Indoor air quality is the air quality inside an office, school, home, or another building environment. Sometimes, indoor concentrations of pollutants are 2-5 times higher than outdoor concentrations. People most vulnerable to the effects of air pollution, such as the elderly and people with cardiovascular and respiratory diseases, tend to spend most of their time indoors since many believe that indoor air quality is better than outdoors.
In recent decades, indoor air quality has decreased due to an increase in the use of synthetic building materials, furnishings, pesticides for indoor plants, personal care products, and household surface cleaners.
Poor indoor air quality can have a range of different health effects on a person. They include:
1. Irritation of the throat, nose, and eyes.
2. Fatigue, dizziness, and headaches.
3. Cancer, heart disease, and respiratory disease.
Researchers and experts have studied and established the links between indoor air pollutants and health effects. Some of them are:
1. Carbon monoxide is a toxic gas. Even short-term exposure to high levels of carbon monoxide in an indoor environment can be lethal.
2. Buildings with poorly maintained air conditioning or heating systems often host the bacterium Legionella. The bacterium is the cause of Legionnaires’ disease, a form of pneumonia, in humans.
3. Mold, dust mites, tobacco smoke, particulate matter, and others trigger asthma attacks. Some asthmatics may experience asthma attacks following exposure to these pollutants.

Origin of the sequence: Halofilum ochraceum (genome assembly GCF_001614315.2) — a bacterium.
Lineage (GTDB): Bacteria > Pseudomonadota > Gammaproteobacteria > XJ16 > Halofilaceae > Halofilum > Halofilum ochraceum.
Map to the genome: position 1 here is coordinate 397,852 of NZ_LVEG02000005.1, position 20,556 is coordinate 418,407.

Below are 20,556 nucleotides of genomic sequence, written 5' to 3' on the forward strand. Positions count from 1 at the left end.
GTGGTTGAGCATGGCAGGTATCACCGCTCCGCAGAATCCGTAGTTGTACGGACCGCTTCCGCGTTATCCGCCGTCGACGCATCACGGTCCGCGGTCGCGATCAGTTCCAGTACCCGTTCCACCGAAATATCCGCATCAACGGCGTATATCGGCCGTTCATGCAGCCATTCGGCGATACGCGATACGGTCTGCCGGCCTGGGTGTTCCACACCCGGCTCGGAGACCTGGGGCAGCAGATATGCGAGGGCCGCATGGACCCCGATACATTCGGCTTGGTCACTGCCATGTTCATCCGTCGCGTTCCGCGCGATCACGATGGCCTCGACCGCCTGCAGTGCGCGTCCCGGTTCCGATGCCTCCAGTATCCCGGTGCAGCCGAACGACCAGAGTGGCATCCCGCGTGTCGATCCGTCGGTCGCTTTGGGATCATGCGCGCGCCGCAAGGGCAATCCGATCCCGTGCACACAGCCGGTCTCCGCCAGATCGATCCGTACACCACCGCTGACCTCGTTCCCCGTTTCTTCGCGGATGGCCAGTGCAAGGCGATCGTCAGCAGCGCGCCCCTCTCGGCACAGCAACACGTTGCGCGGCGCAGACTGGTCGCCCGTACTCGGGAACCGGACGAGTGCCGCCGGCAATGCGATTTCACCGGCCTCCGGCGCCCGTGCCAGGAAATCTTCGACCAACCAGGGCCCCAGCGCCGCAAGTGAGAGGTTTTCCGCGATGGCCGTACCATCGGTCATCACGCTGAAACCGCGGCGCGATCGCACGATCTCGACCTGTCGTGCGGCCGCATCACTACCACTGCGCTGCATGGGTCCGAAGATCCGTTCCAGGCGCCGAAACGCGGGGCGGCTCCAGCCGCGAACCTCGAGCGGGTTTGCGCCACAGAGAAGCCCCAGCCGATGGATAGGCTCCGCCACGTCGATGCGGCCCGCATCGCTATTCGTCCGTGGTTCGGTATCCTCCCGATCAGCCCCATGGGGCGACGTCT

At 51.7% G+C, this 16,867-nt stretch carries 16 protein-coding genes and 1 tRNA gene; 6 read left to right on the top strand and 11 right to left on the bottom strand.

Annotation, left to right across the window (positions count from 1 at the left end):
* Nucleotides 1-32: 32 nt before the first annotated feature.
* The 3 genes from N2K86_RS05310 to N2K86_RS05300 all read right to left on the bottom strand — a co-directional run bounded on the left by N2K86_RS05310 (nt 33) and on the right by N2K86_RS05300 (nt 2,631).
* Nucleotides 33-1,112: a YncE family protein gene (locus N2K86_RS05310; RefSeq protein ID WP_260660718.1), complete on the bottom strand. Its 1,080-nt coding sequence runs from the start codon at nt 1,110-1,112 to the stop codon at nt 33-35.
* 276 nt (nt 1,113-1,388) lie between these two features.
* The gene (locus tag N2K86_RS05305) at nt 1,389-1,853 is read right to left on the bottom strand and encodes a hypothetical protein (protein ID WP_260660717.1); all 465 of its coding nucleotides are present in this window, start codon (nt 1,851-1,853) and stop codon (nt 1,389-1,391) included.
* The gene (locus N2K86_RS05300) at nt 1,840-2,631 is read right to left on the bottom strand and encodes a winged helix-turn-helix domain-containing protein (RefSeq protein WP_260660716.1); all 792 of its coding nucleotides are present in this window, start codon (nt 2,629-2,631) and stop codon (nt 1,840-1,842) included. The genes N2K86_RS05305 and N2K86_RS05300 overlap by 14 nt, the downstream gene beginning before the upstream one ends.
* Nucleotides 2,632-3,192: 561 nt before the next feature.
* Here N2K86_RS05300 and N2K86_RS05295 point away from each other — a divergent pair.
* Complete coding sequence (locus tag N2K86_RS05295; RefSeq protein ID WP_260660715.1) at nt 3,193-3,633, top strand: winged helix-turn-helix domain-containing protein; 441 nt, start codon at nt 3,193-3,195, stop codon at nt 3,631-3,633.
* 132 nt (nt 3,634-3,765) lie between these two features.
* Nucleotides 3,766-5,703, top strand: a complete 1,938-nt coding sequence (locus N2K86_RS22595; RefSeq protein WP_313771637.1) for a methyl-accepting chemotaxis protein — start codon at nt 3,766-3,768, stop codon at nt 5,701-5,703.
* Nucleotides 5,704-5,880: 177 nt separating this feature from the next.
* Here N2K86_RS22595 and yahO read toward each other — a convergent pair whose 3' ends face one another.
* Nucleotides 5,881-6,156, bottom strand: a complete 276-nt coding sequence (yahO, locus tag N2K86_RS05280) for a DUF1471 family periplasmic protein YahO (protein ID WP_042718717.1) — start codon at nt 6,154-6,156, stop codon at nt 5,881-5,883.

Ongoing research investigates the link between poor indoor air quality and issues like productivity in an occupational setting and student performance in a classroom. Another research area currently under evolution is ‘green building’ design, construction, operation, and maintenance. The idea is to achieve energy efficiency and enhance indoor air quality.
Sources of Indoor Air Pollution
Most pollutants affecting indoor air quality come from sources located inside the building. However, some pollutants may originate outdoors. The common pollutants causing poor indoor air quality include:
1. Byproducts of combustion such as carbon monoxide, tobacco smoke, and particulate matter
2. Radon, pet dander (pet fur or hair that strays), and mould that occurs naturally
3. Asbestos, lead, and pesticides used for indoor plants
4. Ozone from some air cleaners
5. Volatile organic compounds from various products such as cleaners.
The indoor sources affecting indoor air quality include:
1. Combustion Sources
These include tobacco, cooking appliances, wood, coal heating, and fireplaces. All these sources release harmful byproducts of combustion, such as carbon monoxide and particulate matter, into the home.
2. Household Products
Cleaning supplies, insecticides, paints, and other products introduce volatile organic compounds and various chemicals into the indoor environment.
3. Building Materials
Asbestos fibres and chemical off-gassing from pressed wood products are also potential sources of indoor air pollution. There are also many naturally occurring indoor pollutants, such as mould, pet dander, and radon.
Apart from indoor sources, even pollutants originating outdoors can affect the air quality inside your home, office, or classroom. The outdoor pollutants can enter buildings through open windows and doors, cracks in structures, and ventilation systems. Some pollutants can enter a building through its foundation. For example, radon occurs naturally as uranium in rocks and soil decay. Gaps or cracks in the structure of the building provide a passageway for radon to enter an indoor environment. Other outdoor sources that affect indoor air quality are: